OWENSBORO, Ky. — By day, Rick Phelps is a mild-mannered art teacher at Apollo High School.
After hours, he transforms into “The Toyminator,” a name he coined for himself nearly 30 years ago.
Phelps buys and sells toys on the side. And, as an artist, he sculpts — in and out of his classroom — popular superheroes, such as Iron Man, Superman and Captain America.
Many of his handmade statues are three-quarter size, but his collection also includes a 12-foot Batman and a bigger-than-life Hulk.
Phelps uses some of his sculptures as eye candy to attract attention to his many booths at TraderBaker’s Flea Market, where part of his toy collection is for sale.
Besides filling up a sizable portion of TraderBaker’s floor space, he owns a 30-foot-by-40-foot building that’s stuffed to the gills.
And Phelps admits: “My house has a sufficient amount of toys.”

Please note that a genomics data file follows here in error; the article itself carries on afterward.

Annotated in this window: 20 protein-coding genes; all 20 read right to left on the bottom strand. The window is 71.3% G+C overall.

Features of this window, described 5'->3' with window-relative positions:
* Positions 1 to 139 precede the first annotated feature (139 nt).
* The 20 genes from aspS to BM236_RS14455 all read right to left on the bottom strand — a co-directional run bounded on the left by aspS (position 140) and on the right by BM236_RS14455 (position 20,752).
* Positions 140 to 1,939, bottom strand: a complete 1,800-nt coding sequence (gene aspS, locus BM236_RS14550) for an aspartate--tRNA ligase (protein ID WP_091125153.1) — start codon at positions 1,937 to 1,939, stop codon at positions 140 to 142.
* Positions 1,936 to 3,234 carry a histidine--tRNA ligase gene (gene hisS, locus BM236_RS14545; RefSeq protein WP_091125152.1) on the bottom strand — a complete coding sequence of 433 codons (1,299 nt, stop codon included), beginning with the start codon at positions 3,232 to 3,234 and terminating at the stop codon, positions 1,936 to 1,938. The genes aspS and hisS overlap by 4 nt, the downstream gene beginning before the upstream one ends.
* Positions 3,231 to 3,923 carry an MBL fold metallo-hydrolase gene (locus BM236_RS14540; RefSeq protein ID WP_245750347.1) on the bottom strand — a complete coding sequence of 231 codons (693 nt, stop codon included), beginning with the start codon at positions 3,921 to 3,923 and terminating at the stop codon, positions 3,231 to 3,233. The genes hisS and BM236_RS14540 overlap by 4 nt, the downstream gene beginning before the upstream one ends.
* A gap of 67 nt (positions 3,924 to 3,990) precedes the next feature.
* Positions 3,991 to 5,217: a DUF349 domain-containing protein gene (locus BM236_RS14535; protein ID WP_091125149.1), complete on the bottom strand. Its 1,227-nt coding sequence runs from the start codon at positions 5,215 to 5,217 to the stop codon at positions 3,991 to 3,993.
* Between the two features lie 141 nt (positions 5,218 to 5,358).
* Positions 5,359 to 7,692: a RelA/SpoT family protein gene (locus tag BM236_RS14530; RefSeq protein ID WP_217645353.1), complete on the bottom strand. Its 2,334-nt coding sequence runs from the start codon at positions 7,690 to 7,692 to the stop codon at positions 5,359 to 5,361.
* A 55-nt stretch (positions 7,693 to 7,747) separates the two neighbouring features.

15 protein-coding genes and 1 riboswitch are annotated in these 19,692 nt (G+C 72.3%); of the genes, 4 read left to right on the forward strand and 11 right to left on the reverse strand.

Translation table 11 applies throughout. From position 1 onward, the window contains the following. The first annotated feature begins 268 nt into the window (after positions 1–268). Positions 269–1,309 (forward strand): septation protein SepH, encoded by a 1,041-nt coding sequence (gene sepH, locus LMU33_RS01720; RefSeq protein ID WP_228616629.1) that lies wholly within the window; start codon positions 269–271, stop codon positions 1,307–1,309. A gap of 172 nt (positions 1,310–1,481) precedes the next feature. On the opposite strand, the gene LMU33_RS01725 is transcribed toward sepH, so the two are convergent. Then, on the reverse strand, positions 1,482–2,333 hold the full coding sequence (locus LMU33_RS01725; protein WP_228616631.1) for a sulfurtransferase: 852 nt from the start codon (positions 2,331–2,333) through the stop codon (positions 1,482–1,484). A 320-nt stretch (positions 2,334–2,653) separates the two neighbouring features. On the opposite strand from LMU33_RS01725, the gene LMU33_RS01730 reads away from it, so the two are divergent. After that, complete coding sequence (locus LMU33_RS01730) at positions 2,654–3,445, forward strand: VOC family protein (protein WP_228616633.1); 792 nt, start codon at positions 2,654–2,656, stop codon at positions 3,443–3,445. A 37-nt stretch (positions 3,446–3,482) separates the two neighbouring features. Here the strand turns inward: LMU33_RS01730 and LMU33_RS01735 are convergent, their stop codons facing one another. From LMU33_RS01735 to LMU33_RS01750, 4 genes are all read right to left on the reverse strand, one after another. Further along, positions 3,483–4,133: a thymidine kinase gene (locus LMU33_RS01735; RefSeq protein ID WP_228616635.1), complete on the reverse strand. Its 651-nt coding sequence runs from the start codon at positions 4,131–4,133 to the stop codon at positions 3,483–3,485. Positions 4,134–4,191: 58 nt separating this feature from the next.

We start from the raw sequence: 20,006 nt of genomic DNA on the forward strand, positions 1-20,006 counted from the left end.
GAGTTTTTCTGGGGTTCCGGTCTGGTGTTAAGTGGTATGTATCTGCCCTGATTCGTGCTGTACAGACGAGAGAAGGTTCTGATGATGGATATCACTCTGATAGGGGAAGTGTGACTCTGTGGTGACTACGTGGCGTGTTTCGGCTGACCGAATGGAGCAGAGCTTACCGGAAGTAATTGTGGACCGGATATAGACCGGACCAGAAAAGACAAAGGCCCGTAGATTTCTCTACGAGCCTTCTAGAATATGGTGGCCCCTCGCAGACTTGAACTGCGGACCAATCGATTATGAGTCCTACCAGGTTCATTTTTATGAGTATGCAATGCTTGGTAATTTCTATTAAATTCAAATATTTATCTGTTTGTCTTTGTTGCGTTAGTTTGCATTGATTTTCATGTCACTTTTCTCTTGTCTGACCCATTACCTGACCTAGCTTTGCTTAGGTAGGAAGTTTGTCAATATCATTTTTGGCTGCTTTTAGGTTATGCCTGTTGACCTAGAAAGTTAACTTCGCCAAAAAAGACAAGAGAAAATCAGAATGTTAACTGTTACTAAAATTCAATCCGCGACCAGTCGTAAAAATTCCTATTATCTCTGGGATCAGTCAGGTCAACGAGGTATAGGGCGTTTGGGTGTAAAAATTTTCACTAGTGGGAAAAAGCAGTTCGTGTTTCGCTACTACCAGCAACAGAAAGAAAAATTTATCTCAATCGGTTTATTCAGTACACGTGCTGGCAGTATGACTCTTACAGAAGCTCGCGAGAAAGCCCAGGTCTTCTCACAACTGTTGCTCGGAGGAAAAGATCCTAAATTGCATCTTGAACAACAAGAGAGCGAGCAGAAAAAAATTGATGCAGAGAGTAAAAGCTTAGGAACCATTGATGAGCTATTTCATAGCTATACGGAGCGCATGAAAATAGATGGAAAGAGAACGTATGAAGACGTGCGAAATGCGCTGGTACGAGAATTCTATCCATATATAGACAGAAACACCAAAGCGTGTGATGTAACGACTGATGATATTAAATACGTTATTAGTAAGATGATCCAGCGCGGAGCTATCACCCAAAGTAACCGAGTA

His toymania started innocently enough nearly 28 years ago, when he started teaching art. Phelps needed items for students to draw and paint, so he frequented yard sales.
Toys proved to be cheap, plentiful and fun to draw. It was the making of “a perfect storm,” Phelps said.
He’s not a collector, he argues, because all his toys are for sale, and he doesn’t conduct exhaustive searches for rare finds.
“It’s a business to me,” Phelps said.
Two fave toys in his stash right now are a 1961 King Zor and a Blue Snaggletooth Star Wars action figure. Both are for sale. A true collector probably wouldn’t part with a hard-to-find piece.
Much of his business takes place online. Thanks to eBay, Phelps ships toys all over the world.
Kids aren’t the big buyers. “It’s very much an adult market,” he said.
Box office hits tend to drive sales, but Star Wars toys and collectibles have been consistent sellers during his years in business.
Phelps will retire from teaching in December; however, he plans to continue selling toys until he kicks the bucket.
“When I was a kid, I was out in the dirt playing with Army figures and cowboy figures,” he said. “I chose toys (to buy and sell) because I like toys.”
Information from: Owensboro Messenger-Inquirer, http://www.messenger-inquirer.com